Somatics, as described by Thomas Hanna, is “a way of perceiving oneself from the inside out, where one is aware of feelings, movements and intentions, rather than looking objectively from the outside in” (Stinson 2016, 81). Bowman rephrases Merleau-Ponty’s idea of leakage as that of cross-modal transfer (2004, 30) where students use their felt experiences to create movement. Movement in this case does not come from a learnt ‘technique’, but rather from the unique human capacity of inter-modal transfer of schemata from one experiential domain to the other. In the case of the class, from the realm of perceptual experience to that of dynamic motor patterns.

Although most students in class do not know any dance form, the class builds upon the human impulse to move, to move rhythmically and meaningfully, to be moved by other moving bodies and to give form and order to these perceptions and experiences. To enable students to move from the inside, the class presents them with certain frameworks for thinking that not only pushes them, but also gives students a place to start making a story. Dance improvisation exercises like mirroring, sculpting and pathways of impulse are used to help students create movement phrases.

Students, working with partners, began to explore the ways in which mirroring works through their bodies. They worked with free-flowing movements to gain familiarity and to create a connection with their partners. Then, as the exercise continued, other realizations of the way they moved surfaced. One important thing that kept surfacing was an embodied understanding of masculine and feminine movements and how men and women moved differently. By working closely with their partners (and most students worked with partners of the opposite sex), students became aware of not just how each of them was ‘taught’ to move differently but also how they assumed and constructed the ways in which their partner would move. Men consciously tried to make their movements ‘graceful’ and the women attempted to do ‘bigger’ movements to mirror their partner. While this is a banal observation for most dancers, for these students who had no prior dance vocabulary, to have actually felt this was an amazing discovery.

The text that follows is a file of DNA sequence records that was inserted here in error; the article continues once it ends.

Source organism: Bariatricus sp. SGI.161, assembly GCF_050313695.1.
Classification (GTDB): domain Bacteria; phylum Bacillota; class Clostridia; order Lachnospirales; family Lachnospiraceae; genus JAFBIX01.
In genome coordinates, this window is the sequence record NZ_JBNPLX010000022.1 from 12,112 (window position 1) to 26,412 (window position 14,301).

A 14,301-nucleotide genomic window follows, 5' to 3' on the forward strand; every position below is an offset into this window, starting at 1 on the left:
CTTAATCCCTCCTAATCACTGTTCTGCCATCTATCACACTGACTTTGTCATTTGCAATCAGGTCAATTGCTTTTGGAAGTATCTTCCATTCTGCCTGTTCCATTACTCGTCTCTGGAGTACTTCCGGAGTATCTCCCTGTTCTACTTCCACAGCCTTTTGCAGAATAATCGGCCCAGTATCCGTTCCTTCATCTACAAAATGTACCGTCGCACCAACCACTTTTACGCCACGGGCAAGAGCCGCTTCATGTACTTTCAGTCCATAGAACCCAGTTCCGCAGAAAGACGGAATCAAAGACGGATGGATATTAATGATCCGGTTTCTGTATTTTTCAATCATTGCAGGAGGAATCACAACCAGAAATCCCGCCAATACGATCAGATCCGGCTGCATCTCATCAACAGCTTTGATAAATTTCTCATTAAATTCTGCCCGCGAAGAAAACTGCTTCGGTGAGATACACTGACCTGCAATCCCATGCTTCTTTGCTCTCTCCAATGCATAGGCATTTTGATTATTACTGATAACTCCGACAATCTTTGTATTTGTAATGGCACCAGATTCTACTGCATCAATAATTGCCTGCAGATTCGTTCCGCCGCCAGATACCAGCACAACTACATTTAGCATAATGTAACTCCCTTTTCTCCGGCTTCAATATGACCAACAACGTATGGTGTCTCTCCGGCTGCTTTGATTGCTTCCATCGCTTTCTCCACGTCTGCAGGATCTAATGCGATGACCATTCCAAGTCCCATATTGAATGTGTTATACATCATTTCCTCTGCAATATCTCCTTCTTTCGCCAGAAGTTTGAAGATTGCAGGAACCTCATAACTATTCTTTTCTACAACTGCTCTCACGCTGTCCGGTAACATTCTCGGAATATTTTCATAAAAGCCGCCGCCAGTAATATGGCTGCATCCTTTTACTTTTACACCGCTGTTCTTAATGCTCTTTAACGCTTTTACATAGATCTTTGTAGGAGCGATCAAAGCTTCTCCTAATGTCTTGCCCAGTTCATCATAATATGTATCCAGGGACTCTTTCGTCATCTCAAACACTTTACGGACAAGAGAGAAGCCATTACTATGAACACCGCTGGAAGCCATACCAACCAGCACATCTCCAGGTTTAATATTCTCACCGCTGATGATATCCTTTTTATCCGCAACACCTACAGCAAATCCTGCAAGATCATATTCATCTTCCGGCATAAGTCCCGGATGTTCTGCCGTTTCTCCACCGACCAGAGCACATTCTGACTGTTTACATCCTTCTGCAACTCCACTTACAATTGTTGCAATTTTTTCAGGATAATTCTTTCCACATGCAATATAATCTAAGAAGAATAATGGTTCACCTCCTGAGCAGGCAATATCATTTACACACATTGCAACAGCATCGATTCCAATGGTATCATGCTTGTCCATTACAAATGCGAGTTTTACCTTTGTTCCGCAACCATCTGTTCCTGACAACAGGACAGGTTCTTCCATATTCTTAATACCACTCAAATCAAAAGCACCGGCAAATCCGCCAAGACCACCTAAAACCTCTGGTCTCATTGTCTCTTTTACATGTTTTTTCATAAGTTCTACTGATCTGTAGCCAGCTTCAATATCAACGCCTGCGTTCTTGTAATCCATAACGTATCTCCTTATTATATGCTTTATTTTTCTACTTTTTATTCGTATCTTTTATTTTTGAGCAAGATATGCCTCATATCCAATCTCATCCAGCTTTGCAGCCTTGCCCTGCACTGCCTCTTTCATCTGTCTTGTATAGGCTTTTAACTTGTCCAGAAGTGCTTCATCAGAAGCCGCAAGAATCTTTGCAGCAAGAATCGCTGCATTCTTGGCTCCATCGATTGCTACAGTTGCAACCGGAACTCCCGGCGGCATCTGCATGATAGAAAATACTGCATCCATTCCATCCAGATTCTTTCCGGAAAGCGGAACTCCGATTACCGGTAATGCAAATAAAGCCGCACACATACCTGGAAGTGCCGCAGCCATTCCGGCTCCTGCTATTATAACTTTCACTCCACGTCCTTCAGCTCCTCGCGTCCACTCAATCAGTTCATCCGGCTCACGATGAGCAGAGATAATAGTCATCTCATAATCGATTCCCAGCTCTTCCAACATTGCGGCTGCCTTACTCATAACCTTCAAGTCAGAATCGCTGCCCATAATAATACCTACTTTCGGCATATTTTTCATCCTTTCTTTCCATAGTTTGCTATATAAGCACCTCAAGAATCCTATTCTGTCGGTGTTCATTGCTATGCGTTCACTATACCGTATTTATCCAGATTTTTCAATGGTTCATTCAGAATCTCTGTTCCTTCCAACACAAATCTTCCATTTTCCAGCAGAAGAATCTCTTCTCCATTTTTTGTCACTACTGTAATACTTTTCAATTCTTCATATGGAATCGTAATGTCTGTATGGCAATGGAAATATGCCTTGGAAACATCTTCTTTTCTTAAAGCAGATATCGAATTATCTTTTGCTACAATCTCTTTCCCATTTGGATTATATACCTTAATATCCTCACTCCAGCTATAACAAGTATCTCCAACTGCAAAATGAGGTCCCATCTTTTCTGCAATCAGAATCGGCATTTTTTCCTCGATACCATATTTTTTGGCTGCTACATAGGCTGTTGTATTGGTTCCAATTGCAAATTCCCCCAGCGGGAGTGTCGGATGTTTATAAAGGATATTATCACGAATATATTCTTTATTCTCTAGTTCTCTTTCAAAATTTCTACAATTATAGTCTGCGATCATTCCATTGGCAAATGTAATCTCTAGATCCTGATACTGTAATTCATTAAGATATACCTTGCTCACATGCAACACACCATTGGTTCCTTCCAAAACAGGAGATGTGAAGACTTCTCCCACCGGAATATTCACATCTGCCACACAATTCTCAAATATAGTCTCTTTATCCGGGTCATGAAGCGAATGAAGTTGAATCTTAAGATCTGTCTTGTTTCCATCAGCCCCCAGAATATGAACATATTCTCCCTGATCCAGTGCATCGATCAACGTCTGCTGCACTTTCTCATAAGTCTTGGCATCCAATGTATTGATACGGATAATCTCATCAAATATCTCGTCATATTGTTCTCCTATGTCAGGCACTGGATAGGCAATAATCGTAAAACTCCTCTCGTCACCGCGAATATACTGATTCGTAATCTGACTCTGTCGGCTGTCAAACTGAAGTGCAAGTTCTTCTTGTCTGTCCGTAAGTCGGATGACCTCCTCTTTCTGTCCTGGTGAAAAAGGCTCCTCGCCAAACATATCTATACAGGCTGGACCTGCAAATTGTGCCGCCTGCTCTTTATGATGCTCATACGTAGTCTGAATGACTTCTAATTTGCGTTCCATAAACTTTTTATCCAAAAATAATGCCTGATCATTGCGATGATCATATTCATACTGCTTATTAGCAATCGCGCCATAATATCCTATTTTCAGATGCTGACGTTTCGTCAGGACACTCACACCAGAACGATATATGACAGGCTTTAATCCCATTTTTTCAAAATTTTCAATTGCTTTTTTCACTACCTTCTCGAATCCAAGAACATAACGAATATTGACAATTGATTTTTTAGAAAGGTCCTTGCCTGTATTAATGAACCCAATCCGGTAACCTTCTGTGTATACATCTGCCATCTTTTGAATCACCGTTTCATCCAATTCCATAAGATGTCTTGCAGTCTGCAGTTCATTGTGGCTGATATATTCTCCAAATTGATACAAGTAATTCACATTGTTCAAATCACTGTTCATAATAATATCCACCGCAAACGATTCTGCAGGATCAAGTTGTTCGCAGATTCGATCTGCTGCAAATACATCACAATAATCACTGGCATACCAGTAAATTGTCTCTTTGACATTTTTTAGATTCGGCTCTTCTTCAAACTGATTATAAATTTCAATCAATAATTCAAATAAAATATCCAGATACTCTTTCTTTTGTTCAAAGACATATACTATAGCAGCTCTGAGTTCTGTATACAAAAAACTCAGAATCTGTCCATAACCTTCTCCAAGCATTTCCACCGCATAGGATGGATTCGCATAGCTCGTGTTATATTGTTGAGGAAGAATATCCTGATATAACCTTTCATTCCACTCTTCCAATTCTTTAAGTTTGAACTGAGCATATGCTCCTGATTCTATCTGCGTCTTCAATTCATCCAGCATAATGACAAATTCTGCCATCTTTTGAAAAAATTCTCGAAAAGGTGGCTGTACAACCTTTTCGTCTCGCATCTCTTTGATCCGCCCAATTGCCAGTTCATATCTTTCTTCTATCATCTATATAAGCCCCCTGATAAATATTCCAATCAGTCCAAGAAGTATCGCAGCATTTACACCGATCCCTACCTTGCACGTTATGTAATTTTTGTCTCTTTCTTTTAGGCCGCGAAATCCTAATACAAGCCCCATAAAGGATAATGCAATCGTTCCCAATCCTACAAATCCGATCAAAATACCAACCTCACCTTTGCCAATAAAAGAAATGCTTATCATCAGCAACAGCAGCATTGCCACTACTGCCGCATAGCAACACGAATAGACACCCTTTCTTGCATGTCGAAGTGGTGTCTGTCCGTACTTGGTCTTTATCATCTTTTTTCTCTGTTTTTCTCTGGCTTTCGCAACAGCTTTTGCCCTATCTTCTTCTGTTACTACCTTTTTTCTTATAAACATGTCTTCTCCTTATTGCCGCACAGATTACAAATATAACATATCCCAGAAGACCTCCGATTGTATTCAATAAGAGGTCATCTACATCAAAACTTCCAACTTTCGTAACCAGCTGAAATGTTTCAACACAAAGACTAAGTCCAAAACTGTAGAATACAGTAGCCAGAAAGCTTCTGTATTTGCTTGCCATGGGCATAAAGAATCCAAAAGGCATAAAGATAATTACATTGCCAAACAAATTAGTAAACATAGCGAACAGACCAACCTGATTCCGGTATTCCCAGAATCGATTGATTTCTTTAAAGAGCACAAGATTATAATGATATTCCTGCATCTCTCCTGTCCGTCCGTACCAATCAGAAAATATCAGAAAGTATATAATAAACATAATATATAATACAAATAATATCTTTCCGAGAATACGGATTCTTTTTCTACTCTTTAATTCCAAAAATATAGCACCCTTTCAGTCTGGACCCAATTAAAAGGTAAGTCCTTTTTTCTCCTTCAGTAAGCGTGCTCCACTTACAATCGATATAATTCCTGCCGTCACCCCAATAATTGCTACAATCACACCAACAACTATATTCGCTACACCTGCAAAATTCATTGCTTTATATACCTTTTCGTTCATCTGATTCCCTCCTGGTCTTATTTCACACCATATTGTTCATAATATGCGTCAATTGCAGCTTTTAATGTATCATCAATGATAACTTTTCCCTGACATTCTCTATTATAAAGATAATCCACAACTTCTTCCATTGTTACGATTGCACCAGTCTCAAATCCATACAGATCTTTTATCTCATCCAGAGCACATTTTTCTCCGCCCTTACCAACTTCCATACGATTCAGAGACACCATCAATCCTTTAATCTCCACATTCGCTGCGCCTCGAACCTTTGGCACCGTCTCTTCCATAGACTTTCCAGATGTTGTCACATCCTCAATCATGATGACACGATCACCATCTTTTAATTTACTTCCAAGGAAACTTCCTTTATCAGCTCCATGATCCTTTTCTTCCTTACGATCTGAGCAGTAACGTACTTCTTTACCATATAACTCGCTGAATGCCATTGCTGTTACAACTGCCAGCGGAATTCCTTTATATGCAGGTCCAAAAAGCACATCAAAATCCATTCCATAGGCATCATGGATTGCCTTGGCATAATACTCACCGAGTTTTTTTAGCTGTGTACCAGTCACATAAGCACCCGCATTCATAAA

We then layered these movements with imagination of what and who the mirror can be. In order to do this, we turned to an experience of the mirror we had in Snow White’s story. Philosopher Mark Johnson conceptualises imagination as a pre- linguistic cognitive capacity to organise perceptions into recognisable configurations. In other words, it is an extrapolation, abstraction and synthesis of cross-modal extrapolations.

Imagination then is not merely a mental operation that works reproductively to duplicate or reflect experience; it is a perceptual/ cognitive process that works productively and creatively to configure experience.

(Stern in Sklar 2008, 94)

Working from Snow White’s ‘mirror, mirror on the wall’, students worked collaboratively on the nature of their mirror. Who is the mirror? What can it do? What does it want? How does it see the world? The challenge here was to let go of the notion of the mirror as a fixed entity with fixed, pre-determined qualities.

This exercise requires the participants to break-up the process of thinking, making and feeling into small parts; working with one idea at a time and adding, then creating complexity layer by layer. When I designed this class, I was working on my intuition as an artist and as a performer. I knew that I was working with students who have never danced before and so I used the structures of layering meaning that I had been taught as a classical dancer, to help them create meaningful pieces. I was sceptical about its effectiveness, but as is evident from student feedback, they felt empowered by the process.

Student: I was initially afraid to do anything in class and I could see that others shared my hesitation too. But because the tasks were small, I had the courage to attempt something. Now, as we are beginning to put it all together I cannot believe that we have managed to layer so many things together! I never believed that I was capable of doing this!